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Best Famous Hayden Carruth Poems


Here is a collection of the all-time best famous Hayden Carruth poems. This is a select list of the best famous Hayden Carruth poetry. Reading, writing, and enjoying famous Hayden Carruth poetry (as well as classical and contemporary poems) is a great past time. These top poems are the best examples of Hayden Carruth poems.

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by Charles Simic |

Country Fair

 for Hayden Carruth

If you didn't see the six-legged dog,
It doesn't matter.
We did, and he mostly lay in the corner.
As for the extra legs,

One got used to them quickly
And thought of other things.
Like, what a cold, dark night
To be out at the fair.

Then the keeper threw a stick
And the dog went after it
On four legs, the other two flapping behind,
Which made one girl shriek with laughter.

She was drunk and so was the man
Who kept kissing her neck.
The dog got the stick and looked back at us.
And that was the whole show.


by Hayden Carruth |

Saturday At The Border

 "Form follows function follows form . . . , etc."

   --Dr. J. Anthony Wadlington

Here I am writing my first villanelle
At seventy-two, and feeling old and tired--
"Hey, Pops, why dontcha give us the old death knell?"--

And writing it what's more on the rim of hell
In blazing Arizona when all I desired
Was north and solitude and not a villanelle,

Working from memory and not remembering well
How many stanzas and in what order, wired
On Mexican coffee, seeing the death knell

Of sun's salvos upon these hills that yell
Bloody murder silently to the much admired
Dead-blue sky. One wonders if a villanelle

Can do the job. Granted, old men now must tell
Our young world how these bigots and these retired
Bankers of Arizona are ringing the death knell

For everyone, how ideologies compel
Children to violence. Artifice acquired
For its own sake is war. Frail villanelle,

Have you this power? And must Igo and sell
Myself? "Wow," they say, and "cool"--this hired
Old poetry guy with his spaced-out death knell.

Ah, far from home and God knows not much fired
By thoughts of when he thought he was inspired,
He writes by writing what he must. Death knell
Is what he's found in his first villanelle.

Credit: Copyright © 1995 by Hayden Carruth. Used with the permission of Copper Canyon Press, www.coppercanyonpress.org


by Hayden Carruth |

The Curtain

 Just over the horizon a great machine of death is roaring and

 rearing.
One can hear it always. Earthquake, starvation, the ever-

 renewing field of corpse-flesh.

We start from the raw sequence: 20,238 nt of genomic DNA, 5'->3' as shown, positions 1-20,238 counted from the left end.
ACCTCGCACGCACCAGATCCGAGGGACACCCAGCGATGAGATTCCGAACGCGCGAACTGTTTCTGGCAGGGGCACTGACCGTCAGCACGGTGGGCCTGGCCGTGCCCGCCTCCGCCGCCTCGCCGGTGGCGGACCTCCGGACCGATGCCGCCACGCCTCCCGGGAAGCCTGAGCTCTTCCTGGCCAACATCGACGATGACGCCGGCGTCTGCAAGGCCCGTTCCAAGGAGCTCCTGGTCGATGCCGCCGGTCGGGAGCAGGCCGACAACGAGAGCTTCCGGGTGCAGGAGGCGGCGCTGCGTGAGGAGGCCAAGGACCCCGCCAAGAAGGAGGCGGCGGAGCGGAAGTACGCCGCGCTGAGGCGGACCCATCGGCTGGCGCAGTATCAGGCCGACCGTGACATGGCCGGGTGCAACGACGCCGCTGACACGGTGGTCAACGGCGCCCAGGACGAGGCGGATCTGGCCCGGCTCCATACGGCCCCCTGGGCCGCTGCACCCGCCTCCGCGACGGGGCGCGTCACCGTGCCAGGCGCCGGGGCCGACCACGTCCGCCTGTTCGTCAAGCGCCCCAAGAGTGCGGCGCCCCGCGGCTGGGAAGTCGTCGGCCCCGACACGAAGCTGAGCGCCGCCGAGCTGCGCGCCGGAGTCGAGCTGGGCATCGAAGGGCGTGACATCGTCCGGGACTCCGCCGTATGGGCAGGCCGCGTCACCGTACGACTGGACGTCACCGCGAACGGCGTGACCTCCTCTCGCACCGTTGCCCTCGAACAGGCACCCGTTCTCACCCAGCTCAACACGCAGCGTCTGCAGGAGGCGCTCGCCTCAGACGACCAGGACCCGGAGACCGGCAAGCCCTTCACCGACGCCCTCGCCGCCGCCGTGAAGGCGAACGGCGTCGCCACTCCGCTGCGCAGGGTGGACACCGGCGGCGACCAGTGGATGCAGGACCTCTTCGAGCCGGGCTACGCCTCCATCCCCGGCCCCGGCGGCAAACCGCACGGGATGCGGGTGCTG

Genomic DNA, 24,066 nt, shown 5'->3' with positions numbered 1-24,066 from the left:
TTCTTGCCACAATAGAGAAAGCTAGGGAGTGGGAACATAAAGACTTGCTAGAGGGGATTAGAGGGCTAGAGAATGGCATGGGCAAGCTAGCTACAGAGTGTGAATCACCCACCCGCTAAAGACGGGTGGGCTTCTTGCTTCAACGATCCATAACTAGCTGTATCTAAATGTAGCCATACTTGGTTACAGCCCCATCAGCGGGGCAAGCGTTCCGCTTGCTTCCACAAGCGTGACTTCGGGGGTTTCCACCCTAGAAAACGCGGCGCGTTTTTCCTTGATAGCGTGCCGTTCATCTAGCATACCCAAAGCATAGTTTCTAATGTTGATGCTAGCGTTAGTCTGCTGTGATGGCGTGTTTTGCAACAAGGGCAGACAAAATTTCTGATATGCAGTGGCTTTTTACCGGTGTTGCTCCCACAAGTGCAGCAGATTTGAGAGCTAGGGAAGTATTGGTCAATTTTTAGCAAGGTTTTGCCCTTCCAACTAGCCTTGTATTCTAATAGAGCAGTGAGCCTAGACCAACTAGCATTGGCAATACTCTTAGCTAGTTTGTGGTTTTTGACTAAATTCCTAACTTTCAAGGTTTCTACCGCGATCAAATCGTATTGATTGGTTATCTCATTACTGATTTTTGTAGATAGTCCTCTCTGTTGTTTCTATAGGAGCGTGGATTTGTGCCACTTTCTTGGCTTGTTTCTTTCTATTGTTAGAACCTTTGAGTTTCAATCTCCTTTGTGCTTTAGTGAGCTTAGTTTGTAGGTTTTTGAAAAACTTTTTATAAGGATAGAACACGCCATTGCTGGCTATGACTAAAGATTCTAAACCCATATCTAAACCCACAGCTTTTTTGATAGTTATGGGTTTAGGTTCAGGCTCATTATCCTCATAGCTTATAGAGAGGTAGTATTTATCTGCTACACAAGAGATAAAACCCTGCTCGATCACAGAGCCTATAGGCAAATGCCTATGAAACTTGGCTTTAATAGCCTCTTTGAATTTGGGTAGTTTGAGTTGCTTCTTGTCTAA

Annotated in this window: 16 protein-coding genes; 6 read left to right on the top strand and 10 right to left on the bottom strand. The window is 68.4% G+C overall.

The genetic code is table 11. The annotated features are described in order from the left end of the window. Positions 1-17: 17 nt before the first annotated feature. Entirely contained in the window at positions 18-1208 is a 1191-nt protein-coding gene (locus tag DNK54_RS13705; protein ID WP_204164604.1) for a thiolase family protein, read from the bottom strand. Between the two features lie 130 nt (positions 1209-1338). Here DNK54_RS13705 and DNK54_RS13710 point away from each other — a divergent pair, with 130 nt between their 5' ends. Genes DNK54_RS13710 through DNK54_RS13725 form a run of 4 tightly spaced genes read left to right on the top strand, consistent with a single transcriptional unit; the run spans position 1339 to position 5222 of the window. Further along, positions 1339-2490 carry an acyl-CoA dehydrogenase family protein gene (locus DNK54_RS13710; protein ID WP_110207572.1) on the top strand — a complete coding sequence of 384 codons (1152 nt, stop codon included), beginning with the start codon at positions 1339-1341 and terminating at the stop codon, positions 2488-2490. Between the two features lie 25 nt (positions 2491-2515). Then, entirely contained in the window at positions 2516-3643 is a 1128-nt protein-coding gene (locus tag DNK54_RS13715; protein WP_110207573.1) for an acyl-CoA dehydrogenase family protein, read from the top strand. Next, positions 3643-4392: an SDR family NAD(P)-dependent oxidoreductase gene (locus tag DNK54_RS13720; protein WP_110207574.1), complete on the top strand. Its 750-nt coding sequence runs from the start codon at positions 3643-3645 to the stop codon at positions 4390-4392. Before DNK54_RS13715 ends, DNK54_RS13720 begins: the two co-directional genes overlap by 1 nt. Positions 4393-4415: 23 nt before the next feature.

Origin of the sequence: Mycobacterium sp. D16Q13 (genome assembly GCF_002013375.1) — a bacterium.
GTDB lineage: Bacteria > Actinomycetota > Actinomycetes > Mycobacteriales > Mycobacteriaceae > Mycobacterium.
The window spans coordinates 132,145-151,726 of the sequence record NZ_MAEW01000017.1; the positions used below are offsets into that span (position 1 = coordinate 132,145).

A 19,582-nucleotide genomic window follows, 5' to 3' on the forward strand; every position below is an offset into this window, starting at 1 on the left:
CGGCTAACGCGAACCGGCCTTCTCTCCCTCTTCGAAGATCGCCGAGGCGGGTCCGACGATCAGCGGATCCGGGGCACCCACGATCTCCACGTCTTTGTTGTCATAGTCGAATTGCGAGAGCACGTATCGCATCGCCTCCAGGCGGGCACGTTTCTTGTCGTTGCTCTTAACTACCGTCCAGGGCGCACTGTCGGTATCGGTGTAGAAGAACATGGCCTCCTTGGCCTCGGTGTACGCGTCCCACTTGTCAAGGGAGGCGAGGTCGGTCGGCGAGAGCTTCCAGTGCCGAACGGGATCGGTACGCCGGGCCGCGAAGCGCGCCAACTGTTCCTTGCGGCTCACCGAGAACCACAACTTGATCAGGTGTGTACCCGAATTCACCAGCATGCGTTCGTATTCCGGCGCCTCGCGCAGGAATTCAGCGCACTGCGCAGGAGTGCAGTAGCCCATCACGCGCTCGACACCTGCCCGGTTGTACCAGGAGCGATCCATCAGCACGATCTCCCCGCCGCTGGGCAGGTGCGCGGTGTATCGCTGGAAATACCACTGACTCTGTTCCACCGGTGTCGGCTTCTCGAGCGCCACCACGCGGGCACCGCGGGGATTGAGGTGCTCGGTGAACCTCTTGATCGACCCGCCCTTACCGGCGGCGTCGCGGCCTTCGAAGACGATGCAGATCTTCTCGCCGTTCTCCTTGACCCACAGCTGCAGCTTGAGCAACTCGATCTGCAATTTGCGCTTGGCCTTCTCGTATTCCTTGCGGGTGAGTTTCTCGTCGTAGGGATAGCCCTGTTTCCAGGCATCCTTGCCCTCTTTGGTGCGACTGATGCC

In this valley the snow falls silently all day and out our window
We see the curtain of it shifting and folding, hiding us away in

 our little house,
We see earth smoothened and beautified, made like a fantasy, the

 snow-clad trees
So graceful in a dream of peace. In our new bed, which is big

 enough to seem like the north pasture almost
With our two cats, Cooker and Smudgins, lying undisturbed in

 the southeastern and southwestern corners,
We lie loving and warm, looking out from time to time.

 "Snowbound," we say. We speak of the poet
Who lived with his young housekeeper long ago in the

 mountains of the western province, the kingdom
Of complete cruelty, where heads fell like wilted flowers and

 snow fell for many months across the mouth
Of the pass and drifted deep in the vale. In our kitchen the

 maple-fire murmurs
In our stove. We eat cheese and new-made bread and jumbo

 Spanish olives
That have been steeped in our special brine of jalapeños and

 garlic and dill and thyme.
We have a nip or two from the small inexpensive cognac that

 makes us smile and sigh.
For a while we close the immense index of images

 which is
Our lives--for instance, the child on the Mescalero reservation

 in New Mexico in 1966
Sitting naked in the dirt outside his family's hut of tin and

 cardboard,
Covered with sores, unable to speak. But of course the child is

 here with us now,
We cannot close the index. How will we survive? We don't and

 cannot know.
Beyond the horizon a great unceasing noise is undeniable. The

 machine
May break through and come lurching into our valley at any

 moment, at any moment.
Cheers, baby. Here's to us. See how the curtain of snow wavers

 and falls back.

Credit: Copyright © 1995 by Hayden Carruth. Used with the permission of Copper Canyon Press, www.coppercanyonpress.org